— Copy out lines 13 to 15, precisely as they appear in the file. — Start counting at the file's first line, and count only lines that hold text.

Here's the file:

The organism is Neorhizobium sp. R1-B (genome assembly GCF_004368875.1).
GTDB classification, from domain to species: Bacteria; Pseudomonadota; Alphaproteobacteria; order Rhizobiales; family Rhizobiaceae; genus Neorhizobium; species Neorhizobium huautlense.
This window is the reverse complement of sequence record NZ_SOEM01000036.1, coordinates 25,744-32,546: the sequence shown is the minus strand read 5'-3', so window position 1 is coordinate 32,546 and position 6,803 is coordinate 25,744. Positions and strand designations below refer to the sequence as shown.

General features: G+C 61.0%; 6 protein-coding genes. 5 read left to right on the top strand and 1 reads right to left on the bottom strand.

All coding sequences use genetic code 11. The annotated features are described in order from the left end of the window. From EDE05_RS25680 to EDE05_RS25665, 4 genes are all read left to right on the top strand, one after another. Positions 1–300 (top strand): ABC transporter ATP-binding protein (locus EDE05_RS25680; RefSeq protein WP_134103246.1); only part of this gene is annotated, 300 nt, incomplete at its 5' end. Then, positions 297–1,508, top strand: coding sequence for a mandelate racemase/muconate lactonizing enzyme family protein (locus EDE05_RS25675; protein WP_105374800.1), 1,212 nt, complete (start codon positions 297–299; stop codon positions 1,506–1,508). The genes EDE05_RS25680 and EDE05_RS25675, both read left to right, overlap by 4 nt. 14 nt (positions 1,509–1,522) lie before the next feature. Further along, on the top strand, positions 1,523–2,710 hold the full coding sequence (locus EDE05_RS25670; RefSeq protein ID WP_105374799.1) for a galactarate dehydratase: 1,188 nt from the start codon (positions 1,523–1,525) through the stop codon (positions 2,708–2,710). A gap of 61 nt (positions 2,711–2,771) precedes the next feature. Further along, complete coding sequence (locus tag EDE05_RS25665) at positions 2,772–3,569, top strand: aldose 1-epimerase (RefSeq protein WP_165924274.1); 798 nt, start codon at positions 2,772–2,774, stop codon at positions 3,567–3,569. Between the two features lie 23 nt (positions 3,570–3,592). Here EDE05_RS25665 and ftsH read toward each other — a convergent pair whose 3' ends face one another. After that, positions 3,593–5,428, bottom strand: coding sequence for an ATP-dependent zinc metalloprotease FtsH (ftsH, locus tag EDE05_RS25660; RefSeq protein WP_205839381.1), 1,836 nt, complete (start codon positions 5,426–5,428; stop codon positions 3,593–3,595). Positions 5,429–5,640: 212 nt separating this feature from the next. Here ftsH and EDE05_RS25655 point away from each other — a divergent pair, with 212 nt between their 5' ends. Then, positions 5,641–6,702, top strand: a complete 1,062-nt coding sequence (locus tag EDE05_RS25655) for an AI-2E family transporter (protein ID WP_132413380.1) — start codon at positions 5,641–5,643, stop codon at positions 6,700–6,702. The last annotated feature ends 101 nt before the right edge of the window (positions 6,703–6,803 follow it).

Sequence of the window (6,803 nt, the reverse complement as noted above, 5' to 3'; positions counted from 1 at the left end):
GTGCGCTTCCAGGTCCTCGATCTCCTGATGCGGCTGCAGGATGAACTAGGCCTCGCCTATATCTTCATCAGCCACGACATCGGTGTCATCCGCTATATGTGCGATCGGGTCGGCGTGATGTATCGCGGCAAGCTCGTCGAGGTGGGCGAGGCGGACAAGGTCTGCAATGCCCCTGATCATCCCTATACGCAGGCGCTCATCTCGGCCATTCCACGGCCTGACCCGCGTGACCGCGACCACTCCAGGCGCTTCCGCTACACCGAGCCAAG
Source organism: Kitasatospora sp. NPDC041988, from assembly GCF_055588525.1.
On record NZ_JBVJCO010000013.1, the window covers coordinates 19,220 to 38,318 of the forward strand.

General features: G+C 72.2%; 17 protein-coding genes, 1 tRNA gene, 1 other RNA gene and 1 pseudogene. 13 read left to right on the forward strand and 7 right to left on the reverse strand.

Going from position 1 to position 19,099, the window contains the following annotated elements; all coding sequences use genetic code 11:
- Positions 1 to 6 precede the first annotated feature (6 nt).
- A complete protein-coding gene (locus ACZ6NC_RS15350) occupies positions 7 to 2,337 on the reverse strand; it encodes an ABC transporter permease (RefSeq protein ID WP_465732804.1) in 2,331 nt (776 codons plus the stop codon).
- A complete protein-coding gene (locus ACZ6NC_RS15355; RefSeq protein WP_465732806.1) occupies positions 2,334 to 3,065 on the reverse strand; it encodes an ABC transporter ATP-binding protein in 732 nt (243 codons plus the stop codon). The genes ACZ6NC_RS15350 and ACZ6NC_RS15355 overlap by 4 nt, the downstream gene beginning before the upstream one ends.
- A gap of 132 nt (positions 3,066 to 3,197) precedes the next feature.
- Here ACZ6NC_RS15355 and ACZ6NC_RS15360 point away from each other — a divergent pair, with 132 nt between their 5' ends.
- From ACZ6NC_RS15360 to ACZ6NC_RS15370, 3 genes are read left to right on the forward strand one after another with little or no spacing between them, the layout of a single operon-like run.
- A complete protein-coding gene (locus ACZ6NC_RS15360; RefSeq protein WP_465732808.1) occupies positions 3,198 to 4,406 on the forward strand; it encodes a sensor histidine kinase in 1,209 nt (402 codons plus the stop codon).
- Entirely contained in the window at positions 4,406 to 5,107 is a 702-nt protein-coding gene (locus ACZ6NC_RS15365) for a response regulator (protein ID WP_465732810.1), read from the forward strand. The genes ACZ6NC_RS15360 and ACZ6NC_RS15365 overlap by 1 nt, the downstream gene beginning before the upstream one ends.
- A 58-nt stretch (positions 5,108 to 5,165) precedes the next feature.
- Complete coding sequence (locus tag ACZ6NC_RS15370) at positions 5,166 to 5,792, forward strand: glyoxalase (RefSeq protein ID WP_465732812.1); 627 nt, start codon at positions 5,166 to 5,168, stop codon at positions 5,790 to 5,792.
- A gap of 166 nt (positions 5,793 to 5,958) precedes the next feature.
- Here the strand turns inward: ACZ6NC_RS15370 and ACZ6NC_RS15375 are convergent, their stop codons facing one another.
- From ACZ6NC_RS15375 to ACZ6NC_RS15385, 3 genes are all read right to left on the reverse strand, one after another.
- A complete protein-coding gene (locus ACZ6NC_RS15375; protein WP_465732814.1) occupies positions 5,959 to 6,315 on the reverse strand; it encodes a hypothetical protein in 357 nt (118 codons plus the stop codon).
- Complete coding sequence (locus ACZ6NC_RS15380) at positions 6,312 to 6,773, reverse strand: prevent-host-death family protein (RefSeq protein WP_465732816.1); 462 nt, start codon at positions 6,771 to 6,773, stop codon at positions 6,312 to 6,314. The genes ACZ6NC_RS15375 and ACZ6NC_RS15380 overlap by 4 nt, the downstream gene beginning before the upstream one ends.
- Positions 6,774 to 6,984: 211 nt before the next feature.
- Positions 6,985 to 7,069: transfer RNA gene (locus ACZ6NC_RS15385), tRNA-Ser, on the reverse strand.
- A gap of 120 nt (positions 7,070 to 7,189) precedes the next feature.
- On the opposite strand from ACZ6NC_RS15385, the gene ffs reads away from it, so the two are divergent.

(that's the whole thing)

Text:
- A complete protein-coding gene (locus ACZ6NC_RS15350) occupies positions 7 to 2,337 on the reverse strand; it encodes an ABC transporter permease (RefSeq protein ID WP_465732804.1) in 2,331 nt (776 codons plus the stop codon).
- A complete protein-coding gene (locus ACZ6NC_RS15355; RefSeq protein WP_465732806.1) occupies positions 2,334 to 3,065 on the reverse strand; it encodes an ABC transporter ATP-binding protein in 732 nt (243 codons plus the stop codon). The genes ACZ6NC_RS15350 and ACZ6NC_RS15355 overlap by 4 nt, the downstream gene beginning before the upstream one ends.
- A gap of 132 nt (positions 3,066 to 3,197) precedes the next feature.